November 17, 2009


Blood Brother: a review of Trotsky: A Biography By Robert Service (Christopher Orlet on 11.17.09, American Spectator)

For decades, Western intellectuals have judged him the Good Marxist. His assassination by Joseph Stalin's agents was further proof -- if further proofs were needed -- of his honorable intentions. If only Leon Trotsky, rather than Stalin, had emerged as Vladimir Lenin's successor, how differently the history of the Soviet Union, indeed, the whole history of communism, might have read.

Trotsky's estrangement and exile from Stalin's Soviet Union has been the stuff of romantic legend, a myth largely fashioned by Trotsky himself. In his many volumes of autobiography, and in works like The Stalin School of Falsification, Trotsky used his considerable rhetorical skills to disguise his political closeness to Stalin and thereby retain the admiration of thinkers in the West, including some on the right. When H.L. Mencken heard Trotsky's library had burned, he wrote offering to send the exile some books. (Trotsky rudely declined.) Lionel Trilling, Mary McCarthy, Edmund Wilson and Saul Bellow admired Trotsky both as a man of ideas and a man of action, one who, with the great surrealist AndréBreton, could write A Manifesto for a Free Revolutionary Art, when not leading the Red Army into battle against the White Russians, the Ukrainians, and the Poles.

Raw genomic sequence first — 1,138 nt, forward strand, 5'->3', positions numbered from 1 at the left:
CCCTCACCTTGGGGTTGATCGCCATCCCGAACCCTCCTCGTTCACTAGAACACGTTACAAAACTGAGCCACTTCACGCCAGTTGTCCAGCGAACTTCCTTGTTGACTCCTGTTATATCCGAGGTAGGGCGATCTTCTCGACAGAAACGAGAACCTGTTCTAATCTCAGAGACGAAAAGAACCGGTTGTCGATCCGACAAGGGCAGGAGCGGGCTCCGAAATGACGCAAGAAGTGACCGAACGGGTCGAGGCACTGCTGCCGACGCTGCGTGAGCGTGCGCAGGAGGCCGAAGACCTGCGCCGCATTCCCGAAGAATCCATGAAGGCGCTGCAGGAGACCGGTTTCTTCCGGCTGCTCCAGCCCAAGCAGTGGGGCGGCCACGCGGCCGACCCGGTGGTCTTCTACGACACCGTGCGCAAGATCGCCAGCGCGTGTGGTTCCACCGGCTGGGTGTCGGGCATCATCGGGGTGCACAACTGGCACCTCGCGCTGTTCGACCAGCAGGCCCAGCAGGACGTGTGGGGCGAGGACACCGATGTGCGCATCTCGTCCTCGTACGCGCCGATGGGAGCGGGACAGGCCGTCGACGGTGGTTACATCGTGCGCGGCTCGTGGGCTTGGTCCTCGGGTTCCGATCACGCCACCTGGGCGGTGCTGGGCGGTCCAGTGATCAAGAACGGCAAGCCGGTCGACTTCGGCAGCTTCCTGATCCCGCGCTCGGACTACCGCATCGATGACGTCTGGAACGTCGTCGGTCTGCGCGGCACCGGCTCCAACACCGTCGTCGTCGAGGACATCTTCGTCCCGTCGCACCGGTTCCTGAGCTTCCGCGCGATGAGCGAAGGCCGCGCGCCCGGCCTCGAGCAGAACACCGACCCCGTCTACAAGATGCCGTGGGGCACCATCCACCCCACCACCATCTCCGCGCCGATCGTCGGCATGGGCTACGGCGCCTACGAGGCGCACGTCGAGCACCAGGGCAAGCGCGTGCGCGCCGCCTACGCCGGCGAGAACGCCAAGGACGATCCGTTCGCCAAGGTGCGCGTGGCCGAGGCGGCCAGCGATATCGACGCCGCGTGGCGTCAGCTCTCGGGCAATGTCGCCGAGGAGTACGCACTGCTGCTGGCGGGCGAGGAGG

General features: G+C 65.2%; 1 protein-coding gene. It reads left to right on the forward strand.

Trotsky's latest biographer, Robert Service (author of acclaimed biographies of Lenin and Stalin), suggests it is foolish to take Trotsky at his word. If there is one overarching theme in Service's study, it is that there was very little difference in philosophy between Trotsky and his nemesis Stalin. "The basic agenda of the two men was much more similar than it was dissimilar," he says.

Posted by Orrin Judd at November 17, 2009 7:32 AM
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